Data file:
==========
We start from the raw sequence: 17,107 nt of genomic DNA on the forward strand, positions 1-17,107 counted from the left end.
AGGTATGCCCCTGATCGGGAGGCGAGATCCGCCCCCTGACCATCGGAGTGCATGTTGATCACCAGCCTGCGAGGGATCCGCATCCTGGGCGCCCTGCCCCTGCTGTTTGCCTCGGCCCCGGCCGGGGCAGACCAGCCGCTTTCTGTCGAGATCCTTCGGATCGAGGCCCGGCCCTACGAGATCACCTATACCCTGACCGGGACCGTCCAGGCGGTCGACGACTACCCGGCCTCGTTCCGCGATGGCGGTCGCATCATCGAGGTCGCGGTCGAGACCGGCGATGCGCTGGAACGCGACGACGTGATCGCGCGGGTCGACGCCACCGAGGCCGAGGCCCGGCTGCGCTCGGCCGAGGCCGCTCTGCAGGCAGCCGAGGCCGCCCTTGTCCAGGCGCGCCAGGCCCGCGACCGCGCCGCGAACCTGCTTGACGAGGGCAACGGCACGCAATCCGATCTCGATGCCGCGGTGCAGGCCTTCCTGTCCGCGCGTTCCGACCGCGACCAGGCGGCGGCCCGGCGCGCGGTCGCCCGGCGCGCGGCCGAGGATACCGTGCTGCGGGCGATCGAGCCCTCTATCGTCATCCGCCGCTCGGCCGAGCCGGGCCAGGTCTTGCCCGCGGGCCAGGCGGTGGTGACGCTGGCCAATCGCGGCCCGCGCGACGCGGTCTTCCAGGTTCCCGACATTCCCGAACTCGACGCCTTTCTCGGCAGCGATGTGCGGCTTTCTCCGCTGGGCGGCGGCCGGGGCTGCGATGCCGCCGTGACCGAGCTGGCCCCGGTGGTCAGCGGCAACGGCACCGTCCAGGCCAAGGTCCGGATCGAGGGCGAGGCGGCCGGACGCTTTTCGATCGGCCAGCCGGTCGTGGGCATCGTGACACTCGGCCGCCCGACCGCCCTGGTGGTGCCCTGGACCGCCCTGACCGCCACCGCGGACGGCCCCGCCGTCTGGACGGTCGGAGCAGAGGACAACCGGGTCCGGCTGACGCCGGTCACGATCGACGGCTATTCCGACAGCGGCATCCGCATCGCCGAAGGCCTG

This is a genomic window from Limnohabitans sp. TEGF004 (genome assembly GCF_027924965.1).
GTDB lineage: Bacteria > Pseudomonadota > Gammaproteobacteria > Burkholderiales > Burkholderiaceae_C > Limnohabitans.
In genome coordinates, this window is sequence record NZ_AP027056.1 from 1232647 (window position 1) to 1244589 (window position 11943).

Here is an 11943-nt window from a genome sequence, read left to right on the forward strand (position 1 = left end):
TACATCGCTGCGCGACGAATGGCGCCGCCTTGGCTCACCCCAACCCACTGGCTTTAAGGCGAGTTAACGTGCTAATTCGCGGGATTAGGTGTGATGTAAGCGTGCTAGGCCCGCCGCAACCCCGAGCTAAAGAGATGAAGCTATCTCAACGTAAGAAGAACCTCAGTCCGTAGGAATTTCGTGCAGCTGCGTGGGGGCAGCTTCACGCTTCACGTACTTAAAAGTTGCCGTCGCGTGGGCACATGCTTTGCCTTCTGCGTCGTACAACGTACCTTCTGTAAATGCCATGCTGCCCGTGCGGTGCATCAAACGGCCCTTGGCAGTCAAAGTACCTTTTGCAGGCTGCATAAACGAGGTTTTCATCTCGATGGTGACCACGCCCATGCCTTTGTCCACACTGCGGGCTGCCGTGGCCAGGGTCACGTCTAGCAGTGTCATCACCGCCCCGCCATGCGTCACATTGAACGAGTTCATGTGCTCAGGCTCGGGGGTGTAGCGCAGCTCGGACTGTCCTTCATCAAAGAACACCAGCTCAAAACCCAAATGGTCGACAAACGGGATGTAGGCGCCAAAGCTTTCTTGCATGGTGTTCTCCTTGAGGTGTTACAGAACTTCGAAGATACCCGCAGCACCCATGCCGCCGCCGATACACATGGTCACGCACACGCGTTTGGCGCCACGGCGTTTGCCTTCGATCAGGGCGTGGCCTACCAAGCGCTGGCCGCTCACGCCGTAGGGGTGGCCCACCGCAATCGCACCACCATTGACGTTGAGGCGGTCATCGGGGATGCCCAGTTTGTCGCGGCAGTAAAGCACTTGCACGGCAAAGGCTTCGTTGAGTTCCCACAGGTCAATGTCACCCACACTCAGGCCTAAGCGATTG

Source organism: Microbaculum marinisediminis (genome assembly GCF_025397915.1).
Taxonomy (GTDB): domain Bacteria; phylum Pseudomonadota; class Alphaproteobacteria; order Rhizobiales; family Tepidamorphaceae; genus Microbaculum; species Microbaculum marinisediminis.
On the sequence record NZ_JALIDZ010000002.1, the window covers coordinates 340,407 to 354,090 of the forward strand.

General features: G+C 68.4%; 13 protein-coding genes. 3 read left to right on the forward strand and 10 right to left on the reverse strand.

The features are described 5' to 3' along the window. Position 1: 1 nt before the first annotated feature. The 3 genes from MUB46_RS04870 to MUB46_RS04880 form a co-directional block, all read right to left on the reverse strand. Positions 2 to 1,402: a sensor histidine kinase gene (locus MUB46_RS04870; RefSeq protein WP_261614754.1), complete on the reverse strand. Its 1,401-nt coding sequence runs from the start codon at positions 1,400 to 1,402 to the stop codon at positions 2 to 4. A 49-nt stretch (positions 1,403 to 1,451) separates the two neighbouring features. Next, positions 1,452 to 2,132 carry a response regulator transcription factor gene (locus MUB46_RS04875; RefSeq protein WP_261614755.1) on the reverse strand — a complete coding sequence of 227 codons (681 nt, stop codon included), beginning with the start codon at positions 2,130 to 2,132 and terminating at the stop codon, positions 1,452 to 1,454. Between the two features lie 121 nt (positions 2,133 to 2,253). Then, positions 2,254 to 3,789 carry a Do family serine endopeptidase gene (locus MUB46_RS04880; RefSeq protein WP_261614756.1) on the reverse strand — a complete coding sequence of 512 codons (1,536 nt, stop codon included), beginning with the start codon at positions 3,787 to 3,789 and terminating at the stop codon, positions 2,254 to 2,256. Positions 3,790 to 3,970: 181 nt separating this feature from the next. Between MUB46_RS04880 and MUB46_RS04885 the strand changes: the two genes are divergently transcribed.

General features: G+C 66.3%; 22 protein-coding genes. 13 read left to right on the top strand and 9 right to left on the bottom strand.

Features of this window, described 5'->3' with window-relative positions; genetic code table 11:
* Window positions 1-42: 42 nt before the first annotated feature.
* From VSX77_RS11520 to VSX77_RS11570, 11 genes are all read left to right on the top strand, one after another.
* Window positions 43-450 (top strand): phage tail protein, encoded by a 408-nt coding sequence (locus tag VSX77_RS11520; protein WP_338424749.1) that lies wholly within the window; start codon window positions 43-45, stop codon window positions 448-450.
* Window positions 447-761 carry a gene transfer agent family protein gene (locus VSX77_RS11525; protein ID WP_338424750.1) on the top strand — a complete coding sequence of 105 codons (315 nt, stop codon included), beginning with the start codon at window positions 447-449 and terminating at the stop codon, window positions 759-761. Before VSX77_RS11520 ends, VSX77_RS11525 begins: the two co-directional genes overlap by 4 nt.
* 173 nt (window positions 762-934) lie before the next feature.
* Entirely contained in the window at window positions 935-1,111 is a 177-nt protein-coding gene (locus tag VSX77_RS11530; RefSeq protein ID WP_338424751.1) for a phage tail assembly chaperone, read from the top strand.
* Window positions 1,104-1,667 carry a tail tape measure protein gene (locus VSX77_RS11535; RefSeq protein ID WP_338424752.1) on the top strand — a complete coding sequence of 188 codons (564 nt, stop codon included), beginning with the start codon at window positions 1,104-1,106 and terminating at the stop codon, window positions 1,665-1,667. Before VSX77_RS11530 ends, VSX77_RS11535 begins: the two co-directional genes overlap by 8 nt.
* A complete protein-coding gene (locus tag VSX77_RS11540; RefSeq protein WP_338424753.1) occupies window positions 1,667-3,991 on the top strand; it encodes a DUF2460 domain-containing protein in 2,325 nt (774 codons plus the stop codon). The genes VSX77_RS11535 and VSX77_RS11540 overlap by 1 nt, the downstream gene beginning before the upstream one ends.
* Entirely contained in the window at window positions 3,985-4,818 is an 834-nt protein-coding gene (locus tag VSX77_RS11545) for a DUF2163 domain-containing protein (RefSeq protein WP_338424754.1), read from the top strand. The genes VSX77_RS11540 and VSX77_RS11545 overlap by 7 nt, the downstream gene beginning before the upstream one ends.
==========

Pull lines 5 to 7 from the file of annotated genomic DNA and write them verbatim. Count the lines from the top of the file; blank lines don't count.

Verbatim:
In genome coordinates, this window is sequence record NZ_AP027056.1 from 1232647 (window position 1) to 1244589 (window position 11943).

Here is an 11943-nt window from a genome sequence, read left to right on the forward strand (position 1 = left end):
TACATCGCTGCGCGACGAATGGCGCCGCCTTGGCTCACCCCAACCCACTGGCTTTAAGGCGAGTTAACGTGCTAATTCGCGGGATTAGGTGTGATGTAAGCGTGCTAGGCCCGCCGCAACCCCGAGCTAAAGAGATGAAGCTATCTCAACGTAAGAAGAACCTCAGTCCGTAGGAATTTCGTGCAGCTGCGTGGGGGCAGCTTCACGCTTCACGTACTTAAAAGTTGCCGTCGCGTGGGCACATGCTTTGCCTTCTGCGTCGTACAACGTACCTTCTGTAAATGCCATGCTGCCCGTGCGGTGCATCAAACGGCCCTTGGCAGTCAAAGTACCTTTTGCAGGCTGCATAAACGAGGTTTTCATCTCGATGGTGACCACGCCCATGCCTTTGTCCACACTGCGGGCTGCCGTGGCCAGGGTCACGTCTAGCAGTGTCATCACCGCCCCGCCATGCGTCACATTGAACGAGTTCATGTGCTCAGGCTCGGGGGTGTAGCGCAGCTCGGACTGTCCTTCATCAAAGAACACCAGCTCAAAACCCAAATGGTCGACAAACGGGATGTAGGCGCCAAAGCTTTCTTGCATGGTGTTCTCCTTGAGGTGTTACAGAACTTCGAAGATACCCGCAGCACCCATGCCGCCGCCGATACACATGGTCACGCACACGCGTTTGGCGCCACGGCGTTTGCCTTCGATCAGGGCGTGGCCTACCAAGCGCTGGCCGCTCACGCCGTAGGGGTGGCCCACCGCAATCGCACCACCATTGACGTTGAGGCGGTCATCGGGGATGCCCAGTTTGTCGCGGCAGTAAAGCACTTGCACGGCAAAGGCTTCGTTGAGTTCCCACAGGTCAATGTCACCCACACTCAGGCCTAAGCGATTG